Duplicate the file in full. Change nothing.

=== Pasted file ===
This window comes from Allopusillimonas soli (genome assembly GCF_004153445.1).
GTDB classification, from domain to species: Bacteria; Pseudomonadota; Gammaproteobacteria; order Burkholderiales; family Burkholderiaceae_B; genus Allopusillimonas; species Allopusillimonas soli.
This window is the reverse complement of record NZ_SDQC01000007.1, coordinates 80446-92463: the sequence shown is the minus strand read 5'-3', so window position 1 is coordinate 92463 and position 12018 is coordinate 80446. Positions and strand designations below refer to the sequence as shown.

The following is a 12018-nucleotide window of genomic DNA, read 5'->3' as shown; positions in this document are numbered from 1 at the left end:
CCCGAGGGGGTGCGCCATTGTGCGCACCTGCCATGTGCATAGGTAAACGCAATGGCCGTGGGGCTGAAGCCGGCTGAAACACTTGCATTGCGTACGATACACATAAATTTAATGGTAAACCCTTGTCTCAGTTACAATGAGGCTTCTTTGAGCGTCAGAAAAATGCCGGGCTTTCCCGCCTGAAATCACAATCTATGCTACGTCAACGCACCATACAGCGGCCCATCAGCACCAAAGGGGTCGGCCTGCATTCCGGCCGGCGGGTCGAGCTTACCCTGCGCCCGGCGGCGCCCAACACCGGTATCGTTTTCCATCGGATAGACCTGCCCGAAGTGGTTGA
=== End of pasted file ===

This window comes from Allopusillimonas soli (genome assembly GCF_004153445.1).
GTDB classification, from domain to species: Bacteria; Pseudomonadota; Gammaproteobacteria; order Burkholderiales; family Burkholderiaceae_B; genus Allopusillimonas; species Allopusillimonas soli.
This window is the reverse complement of record NZ_SDQC01000007.1, coordinates 80446-92463: the sequence shown is the minus strand read 5'-3', so window position 1 is coordinate 92463 and position 12018 is coordinate 80446. Positions and strand designations below refer to the sequence as shown.

The following is a 12018-nucleotide window of genomic DNA, read 5'->3' as shown; positions in this document are numbered from 1 at the left end:
CCCGAGGGGGTGCGCCATTGTGCGCACCTGCCATGTGCATAGGTAAACGCAATGGCCGTGGGGCTGAAGCCGGCTGAAACACTTGCATTGCGTACGATACACATAAATTTAATGGTAAACCCTTGTCTCAGTTACAATGAGGCTTCTTTGAGCGTCAGAAAAATGCCGGGCTTTCCCGCCTGAAATCACAATCTATGCTACGTCAACGCACCATACAGCGGCCCATCAGCACCAAAGGGGTCGGCCTGCATTCCGGCCGGCGGGTCGAGCTTACCCTGCGCCCGGCGGCGCCCAACACCGGTATCGTTTTCCATCGGATAGACCTGCCCGAAGTGGTTGA